Team ScAlApplix

Members
Overall Objectives
Scientific Foundations
Application Domains
Software
New Results
Contracts and Grants with Industry
Other Grants and Activities
Dissemination
Bibliography

Section: Overall Objectives

Overall Objectives

The purpose of the ScAlApplix project is to analyze and solve scientific computation problems arising from complex research and industrial applications and involving scaling. These applications are characterized by the fact that they require enormous computing power, on the order of tens or hundreds of teraflops, and that they handle huge amounts of data. Solving these kinds of problems requires a multidisciplinary approach concerning both applied mathematics and computer science. In applied mathematics, it is essentially the field of numerical schemes that is concerned. In computer science, parallel computing and the design of high-performance codes to be executed on today's major computing platforms are concerned (parallel computers organized as a large network of SMP nodes, GRID platforms).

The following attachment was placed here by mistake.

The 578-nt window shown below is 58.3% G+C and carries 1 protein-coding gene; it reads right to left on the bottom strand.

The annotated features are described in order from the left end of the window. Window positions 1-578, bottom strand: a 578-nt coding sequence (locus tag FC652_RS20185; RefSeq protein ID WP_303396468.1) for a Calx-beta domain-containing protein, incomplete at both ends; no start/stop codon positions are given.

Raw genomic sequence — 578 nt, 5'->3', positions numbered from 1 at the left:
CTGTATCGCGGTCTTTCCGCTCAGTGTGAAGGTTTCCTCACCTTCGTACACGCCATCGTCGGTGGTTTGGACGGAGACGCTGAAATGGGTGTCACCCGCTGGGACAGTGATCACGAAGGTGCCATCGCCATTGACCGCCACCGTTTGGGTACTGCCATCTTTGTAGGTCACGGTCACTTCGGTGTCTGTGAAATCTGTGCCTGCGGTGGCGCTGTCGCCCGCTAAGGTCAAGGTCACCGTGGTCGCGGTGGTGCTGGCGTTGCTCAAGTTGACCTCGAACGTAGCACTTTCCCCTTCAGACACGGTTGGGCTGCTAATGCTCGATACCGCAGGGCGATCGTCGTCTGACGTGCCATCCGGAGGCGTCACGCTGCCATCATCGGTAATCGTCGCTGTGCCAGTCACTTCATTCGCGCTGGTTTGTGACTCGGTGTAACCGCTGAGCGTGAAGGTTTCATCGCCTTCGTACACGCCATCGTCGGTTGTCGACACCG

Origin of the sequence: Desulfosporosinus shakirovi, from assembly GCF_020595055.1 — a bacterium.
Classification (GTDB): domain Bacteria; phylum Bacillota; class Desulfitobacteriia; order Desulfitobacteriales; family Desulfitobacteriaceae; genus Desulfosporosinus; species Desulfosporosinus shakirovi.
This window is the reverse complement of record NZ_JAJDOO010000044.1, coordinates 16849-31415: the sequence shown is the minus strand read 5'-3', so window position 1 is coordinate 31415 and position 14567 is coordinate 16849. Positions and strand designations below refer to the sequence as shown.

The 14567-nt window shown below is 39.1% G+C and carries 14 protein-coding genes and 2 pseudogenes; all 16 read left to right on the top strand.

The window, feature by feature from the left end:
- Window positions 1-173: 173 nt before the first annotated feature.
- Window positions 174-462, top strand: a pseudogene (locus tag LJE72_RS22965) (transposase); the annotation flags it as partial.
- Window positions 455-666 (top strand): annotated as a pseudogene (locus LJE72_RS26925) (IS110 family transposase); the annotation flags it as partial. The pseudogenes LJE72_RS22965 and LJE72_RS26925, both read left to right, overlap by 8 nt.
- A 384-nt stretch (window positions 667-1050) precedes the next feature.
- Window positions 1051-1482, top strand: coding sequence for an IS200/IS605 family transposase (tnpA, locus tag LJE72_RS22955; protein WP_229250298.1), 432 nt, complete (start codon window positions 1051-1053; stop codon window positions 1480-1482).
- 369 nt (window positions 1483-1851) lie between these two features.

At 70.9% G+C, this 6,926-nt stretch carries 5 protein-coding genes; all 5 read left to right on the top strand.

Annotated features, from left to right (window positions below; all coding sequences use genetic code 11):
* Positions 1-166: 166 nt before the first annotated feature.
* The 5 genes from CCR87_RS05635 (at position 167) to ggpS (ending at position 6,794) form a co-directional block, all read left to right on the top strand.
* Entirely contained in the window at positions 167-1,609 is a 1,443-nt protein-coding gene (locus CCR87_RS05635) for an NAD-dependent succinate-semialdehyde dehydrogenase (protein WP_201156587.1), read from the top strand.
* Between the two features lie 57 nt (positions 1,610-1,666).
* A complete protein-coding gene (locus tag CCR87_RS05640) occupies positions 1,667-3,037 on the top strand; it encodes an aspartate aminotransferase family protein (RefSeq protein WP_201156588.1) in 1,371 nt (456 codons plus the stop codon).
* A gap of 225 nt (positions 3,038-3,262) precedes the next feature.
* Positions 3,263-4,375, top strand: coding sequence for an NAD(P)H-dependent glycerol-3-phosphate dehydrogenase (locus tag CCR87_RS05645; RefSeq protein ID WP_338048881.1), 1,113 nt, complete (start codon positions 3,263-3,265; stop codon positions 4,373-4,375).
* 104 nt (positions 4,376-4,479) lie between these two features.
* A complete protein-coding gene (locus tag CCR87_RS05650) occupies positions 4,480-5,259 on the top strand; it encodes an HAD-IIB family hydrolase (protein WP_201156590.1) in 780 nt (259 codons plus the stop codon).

Through this approach, ScAlApplix intends to contribute to all steps in the line that goes from the design of new high-performance, more robust and more precise, numerical schemes to the optimized implementation of algorithms and codes for the simulation of physical (fluid mechanics, inert and reactive flows, multimaterial and multiphase flows), biological (molecular dynamics simulations) and environmental (host-parasite systems in population dynamics) phenomena that are by nature multiscale and multiphysics.

Another domain we are currently investigating is the development of distributed environments for coupling numerical codes and for steering interactively numerical simulations. The computational steering is an effort to make the typical simulation work-flow (modeling, computing, analyzing) more efficient, by providing on-line visualization and interactive steering over the on-going computational processes. On-line visualization appears very useful to monitor and detect possible errors in long-running applications, and interactive steering allows the researcher to alter simulation parameters on-the-fly and immediately receive feedback on their effects. Thus, scientists gain a better insight in the simulation regarding to the cause-effect relationship and can better grasp the complexity of the underlying models.


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